Perlisten S4b Bookshelf Speaker Measurements & Conclusion
The Perlisten S4b speakers were measured in free-air at a height of 7.5 feet at a 1-meter distance from the microphone, and the measurements were gated at an 11-millisecond delay. In this time window, some resolution is lost below 250 Hz and accuracy is completely lost below 110 Hz. Measurements have been smoothed at a 1/24 octave resolution.
The above graph shows the direct-axis frequency response and other curves that describe the speakers’ amplitude response in a number of ways. For more information about the meaning of these curves, please refer to our article Understanding Loudspeaker Measurements Part 1. As we have come to expect from Perlisten, the S4b speakers boast a magnificently neutral response. There is hardly anything else to say; this is an accurate loudspeaker. All of the ‘flaws,’ such as the slight dip at 600Hz and the tapered treble above 17kHz, are well below audibility. The smoothness of the early reflections curve and the directivity indexes indicate that this speaker has a high correlation of the off-axis responses to the on-axis and listening window curves, so the S4bs can be equalized with very predictable audible results. They should have the same tonal balance over a wide area in front of them. What is more, with such ideal off-axis behavior, these speakers won’t require much in the way of acoustic treatments for a great sound.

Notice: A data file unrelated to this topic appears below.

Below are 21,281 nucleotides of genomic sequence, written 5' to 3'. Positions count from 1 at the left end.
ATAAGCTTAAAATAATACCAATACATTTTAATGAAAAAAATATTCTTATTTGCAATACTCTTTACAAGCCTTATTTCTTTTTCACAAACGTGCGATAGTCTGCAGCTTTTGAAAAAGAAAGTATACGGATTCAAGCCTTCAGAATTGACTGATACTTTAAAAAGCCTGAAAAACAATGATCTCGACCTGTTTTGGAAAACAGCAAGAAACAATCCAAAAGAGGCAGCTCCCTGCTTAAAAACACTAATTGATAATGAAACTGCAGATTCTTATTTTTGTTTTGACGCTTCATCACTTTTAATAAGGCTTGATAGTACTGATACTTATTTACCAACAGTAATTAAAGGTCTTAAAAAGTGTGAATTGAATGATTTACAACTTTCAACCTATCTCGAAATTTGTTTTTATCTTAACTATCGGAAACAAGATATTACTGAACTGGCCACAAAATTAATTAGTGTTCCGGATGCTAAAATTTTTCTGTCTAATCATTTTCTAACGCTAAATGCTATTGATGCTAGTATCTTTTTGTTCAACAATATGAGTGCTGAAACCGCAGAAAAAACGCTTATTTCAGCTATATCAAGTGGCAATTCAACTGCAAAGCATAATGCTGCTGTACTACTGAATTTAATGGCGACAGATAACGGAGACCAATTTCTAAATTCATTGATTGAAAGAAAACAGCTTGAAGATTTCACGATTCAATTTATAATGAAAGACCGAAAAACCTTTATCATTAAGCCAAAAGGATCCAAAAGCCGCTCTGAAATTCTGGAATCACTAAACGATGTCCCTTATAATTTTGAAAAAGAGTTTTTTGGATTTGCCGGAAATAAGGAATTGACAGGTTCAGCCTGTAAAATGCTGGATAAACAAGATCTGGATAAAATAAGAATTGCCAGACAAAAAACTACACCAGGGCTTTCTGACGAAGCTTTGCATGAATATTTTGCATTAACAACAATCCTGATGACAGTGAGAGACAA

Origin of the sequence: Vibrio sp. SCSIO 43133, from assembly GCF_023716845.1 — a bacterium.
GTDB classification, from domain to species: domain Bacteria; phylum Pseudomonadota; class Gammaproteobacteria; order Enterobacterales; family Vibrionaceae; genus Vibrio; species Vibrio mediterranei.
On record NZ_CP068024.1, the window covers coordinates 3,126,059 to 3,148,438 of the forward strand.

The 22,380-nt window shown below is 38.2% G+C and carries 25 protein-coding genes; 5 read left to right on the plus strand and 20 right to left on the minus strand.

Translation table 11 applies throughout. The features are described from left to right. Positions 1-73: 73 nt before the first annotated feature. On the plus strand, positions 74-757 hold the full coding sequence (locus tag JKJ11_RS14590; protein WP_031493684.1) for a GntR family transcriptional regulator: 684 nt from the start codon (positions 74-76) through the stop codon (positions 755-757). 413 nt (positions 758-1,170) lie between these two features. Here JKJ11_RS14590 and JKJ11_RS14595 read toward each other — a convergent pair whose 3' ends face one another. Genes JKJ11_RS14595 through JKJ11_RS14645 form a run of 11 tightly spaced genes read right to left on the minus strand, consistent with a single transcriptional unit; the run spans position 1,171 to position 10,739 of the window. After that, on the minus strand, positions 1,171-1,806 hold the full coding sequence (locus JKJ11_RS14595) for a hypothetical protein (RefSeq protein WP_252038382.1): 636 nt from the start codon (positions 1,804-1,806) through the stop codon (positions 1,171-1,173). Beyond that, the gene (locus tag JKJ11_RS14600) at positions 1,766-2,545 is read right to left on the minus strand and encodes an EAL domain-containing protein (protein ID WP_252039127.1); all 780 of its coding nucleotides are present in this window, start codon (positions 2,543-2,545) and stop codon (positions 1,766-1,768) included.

The above graphs depict the S4b’s lateral responses out to 90 degrees in five-degree increments. More information about how to interpret these graphs can be read in this article: Understanding Loudspeaker Review Measurements Part II. Here we get a more in-depth look at the S4b’s terrific off-axis response. Many of these curves maintain a smooth shape out to the “listening window” of a +/-30-degree angle from the on-axis response. The response does fall off a bit after that, at least above 2kHz, but the tight amplitude grouping within that angle ensures a very accurate sound over a good-sized area. Here we also get another look at how tightly these responses hug the 90dB line. That is a beautifully flat response family.
The above polar map graphs show the same information that the preceding graphs do but depict it in a way that can offer new insight regarding these speakers’ behavior. Instead of using individual raised lines to illustrate amplitude, these polar maps use color to portray amplitude and this allows the use of a purely angle/frequency axis perspective. The advantage of these graphs is they can let us see broader trends of the speaker’s behavior more easily. For more information about the meaning of these graphs, we again refer the reader to Understanding Loudspeaker Review Measurements Part II.
In these graphs, we get a better look at the width of the S4b’s horizontal dispersion. I have included the 180-degree graph so we can better see how the midrange dispersion relates to the treble range. As we saw in the previous graphs, the strongest and most even response occurs from the on-axis angle out to 30-degrees. Within that angle, you will be met with an accurate, neutral sound. The dispersion does tighten up a bit above 2kHz, but directivity control is still quite good overall. You do not need the S4b’s to be aiming right at you for an optimal sound, and they have quite a bit more flexibility than that for placement, at least on the horizontal axis. There is a lot of room to play for toe-in angles.